Cara Delevingne opens up about her mental health problems, self-harm, and anti-depressants
Cara Delevingne, international actor and model, gave an extensive interview to Vogue magazine ahead of…
Cara Delevingne, international actor and model, gave an extensive interview to Vogue magazine ahead of her 30th birthday, where she revealed various problems she has suffered throughout her life.
The beautiful British model looks back on her addictions and a particularly tough period during her teenage years.
“I’m sure I was happy as a child, but I think as I got older, I looked back and realized that wasn’t normal,” Delevingne confirmed to Vogue Magazine.
“Then when I was a teenager, it all fell apart. I started drinking and partying, I had a need to escape from reality and change it.
“I hadn’t yet uncovered the bloody hole, the real inner turmoil.”
Alcohol is a recurring theme throughout her difficult moments of life
Cara Delevingne spoke openly about her numerous battles with alcohol abuse, the extent of which wasn’t fully known by her fans.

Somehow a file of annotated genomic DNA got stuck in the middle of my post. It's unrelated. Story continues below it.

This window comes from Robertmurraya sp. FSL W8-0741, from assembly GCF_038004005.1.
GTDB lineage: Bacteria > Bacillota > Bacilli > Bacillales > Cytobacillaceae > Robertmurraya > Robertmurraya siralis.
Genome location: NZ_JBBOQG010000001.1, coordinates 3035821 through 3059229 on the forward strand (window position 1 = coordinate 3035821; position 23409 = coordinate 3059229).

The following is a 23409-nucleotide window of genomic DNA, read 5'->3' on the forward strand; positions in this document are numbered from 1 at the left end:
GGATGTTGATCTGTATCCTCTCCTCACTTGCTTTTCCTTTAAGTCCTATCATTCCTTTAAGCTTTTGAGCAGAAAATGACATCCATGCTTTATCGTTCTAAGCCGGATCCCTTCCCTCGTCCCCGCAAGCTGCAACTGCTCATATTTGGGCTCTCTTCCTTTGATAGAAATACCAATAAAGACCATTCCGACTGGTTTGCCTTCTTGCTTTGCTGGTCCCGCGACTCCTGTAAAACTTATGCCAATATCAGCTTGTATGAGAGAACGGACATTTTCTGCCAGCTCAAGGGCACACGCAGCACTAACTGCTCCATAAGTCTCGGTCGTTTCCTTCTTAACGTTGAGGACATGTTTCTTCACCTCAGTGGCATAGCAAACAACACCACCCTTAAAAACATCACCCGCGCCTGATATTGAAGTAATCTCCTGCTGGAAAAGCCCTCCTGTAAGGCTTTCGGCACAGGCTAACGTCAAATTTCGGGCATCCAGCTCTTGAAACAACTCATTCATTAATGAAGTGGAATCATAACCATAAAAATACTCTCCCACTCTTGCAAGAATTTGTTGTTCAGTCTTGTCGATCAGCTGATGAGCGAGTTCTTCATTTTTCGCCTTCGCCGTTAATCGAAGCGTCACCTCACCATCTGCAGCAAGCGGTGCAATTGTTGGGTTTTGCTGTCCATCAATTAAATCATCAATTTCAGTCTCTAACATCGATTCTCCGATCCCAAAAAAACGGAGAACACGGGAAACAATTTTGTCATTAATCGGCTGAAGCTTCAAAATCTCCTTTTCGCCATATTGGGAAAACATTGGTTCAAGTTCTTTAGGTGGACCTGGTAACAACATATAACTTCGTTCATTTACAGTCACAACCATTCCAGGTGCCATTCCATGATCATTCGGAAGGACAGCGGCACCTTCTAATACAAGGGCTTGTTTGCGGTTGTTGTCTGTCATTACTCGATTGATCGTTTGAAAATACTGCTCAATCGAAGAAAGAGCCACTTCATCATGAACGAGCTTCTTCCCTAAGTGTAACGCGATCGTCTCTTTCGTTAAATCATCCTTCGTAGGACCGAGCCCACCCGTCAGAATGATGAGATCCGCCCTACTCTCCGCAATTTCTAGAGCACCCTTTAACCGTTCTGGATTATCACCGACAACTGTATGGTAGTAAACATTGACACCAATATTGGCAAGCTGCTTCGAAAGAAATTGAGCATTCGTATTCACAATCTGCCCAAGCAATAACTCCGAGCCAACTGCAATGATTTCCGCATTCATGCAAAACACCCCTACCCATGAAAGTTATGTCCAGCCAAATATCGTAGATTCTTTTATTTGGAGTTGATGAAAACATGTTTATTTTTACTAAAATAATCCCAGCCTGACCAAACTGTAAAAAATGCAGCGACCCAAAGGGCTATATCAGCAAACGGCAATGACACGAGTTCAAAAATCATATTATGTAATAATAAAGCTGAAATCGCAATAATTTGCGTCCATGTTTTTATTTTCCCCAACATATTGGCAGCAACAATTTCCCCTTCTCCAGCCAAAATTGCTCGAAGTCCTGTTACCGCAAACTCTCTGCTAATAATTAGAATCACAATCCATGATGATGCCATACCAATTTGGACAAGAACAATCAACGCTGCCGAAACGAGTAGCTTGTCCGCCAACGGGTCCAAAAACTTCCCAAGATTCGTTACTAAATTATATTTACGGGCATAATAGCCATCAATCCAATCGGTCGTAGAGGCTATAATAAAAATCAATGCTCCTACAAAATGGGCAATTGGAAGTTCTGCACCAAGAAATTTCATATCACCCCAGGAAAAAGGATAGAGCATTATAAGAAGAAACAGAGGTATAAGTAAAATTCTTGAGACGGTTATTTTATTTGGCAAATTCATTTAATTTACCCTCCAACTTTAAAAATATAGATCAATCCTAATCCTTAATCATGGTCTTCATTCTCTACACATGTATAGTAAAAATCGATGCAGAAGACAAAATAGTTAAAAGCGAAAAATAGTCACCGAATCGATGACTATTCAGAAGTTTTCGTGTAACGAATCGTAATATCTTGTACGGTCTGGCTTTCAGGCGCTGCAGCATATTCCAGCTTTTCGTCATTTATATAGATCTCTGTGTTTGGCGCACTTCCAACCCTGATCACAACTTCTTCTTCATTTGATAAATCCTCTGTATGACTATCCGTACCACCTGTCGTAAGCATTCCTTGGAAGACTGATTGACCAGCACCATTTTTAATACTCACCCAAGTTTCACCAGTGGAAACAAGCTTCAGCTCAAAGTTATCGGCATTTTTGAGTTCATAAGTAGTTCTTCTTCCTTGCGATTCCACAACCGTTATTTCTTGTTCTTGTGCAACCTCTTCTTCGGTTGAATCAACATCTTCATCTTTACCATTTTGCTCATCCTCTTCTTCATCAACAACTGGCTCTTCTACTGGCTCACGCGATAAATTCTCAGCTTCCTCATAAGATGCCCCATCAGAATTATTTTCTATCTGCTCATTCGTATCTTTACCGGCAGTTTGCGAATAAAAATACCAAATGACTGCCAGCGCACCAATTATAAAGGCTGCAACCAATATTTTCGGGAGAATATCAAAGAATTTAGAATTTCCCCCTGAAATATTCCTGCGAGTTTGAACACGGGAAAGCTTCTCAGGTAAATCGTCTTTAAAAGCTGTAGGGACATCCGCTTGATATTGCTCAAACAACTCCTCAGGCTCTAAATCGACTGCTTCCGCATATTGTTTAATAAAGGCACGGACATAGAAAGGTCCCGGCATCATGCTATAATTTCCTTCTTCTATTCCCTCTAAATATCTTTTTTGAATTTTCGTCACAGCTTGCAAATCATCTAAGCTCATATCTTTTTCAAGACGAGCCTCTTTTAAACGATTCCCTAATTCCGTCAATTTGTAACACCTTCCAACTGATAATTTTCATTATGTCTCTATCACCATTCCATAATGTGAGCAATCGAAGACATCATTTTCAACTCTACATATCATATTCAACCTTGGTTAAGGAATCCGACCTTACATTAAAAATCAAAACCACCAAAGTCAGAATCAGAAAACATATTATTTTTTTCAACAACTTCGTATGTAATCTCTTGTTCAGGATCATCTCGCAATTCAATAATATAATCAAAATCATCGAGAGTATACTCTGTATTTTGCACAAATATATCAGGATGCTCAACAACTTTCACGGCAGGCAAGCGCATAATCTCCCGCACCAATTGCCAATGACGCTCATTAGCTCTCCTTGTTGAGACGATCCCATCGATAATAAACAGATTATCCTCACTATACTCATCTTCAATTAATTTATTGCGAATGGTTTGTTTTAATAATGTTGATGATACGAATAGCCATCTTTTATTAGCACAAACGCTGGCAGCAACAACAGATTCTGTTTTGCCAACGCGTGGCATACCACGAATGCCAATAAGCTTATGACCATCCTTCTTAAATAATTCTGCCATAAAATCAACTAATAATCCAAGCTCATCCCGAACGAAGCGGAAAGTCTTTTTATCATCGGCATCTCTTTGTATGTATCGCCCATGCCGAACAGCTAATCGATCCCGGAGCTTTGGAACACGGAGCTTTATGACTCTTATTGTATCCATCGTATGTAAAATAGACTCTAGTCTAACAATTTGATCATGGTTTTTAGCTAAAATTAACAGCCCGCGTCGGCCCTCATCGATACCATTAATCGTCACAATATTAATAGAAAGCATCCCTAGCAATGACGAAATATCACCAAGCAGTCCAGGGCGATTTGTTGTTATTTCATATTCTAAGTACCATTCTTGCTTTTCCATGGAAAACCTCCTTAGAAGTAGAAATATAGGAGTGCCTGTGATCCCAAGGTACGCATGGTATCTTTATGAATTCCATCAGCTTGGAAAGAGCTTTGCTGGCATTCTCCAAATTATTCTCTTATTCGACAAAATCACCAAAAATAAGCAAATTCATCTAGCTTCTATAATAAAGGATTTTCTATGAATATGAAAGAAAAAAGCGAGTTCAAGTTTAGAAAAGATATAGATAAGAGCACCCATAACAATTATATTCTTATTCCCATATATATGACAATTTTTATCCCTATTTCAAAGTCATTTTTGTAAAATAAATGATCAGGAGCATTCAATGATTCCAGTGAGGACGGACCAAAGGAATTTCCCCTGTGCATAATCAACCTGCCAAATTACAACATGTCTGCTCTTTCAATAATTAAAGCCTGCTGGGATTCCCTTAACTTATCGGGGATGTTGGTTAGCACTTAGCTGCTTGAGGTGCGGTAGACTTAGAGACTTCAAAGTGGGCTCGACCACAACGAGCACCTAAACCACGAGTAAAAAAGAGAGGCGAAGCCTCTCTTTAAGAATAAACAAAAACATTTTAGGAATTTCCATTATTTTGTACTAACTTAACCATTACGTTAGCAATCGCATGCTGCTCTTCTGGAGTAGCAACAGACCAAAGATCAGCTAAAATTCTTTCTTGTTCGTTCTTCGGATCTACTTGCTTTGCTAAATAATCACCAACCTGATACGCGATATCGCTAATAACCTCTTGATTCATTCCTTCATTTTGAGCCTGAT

It’s unclear whether this event had any influence on her later life, but the model told an interesting anecdote from her childhood.
“When I was seven, I woke up at my grandmother’s house in my bedroom, hungover and wearing a bridesmaid’s dress,” she explained.
“I had gone around finishing off glasses of champagne.”
The model, at the age of 10, began taking sleeping pills as she suffered from crippling insomnia, before finally being placed on anti-depressants at 15.
“It was really the start of the mental health problems and self-harm,” she added
“I was on medication and it just saved my life.
“It wasn’t so much a chemical imbalance, but more of a response to the trauma.
“I still think there is a part of the diagnosis that is damaging. How many times I was encouraged to take this or that.”
Ahead of her birthday, the actor was rather circumspect about her life, discussing how unsustainable previous periods of her existence were.
“I always knew that things would have to be different at 30, because the way I was living was not sustainable,” she concluded.
“There’s a part of feeling invincible when you’re on drugs. It put me in danger at that time because I didn’t care about my life.
“[during the pandemic] I had a complete existential crisis. My whole sense of belonging, my whole sense of validation, my whole identity, everything, was wrapped up in the job. When that went away, I felt like I had no purpose. I was just worthless without work and that was scary.”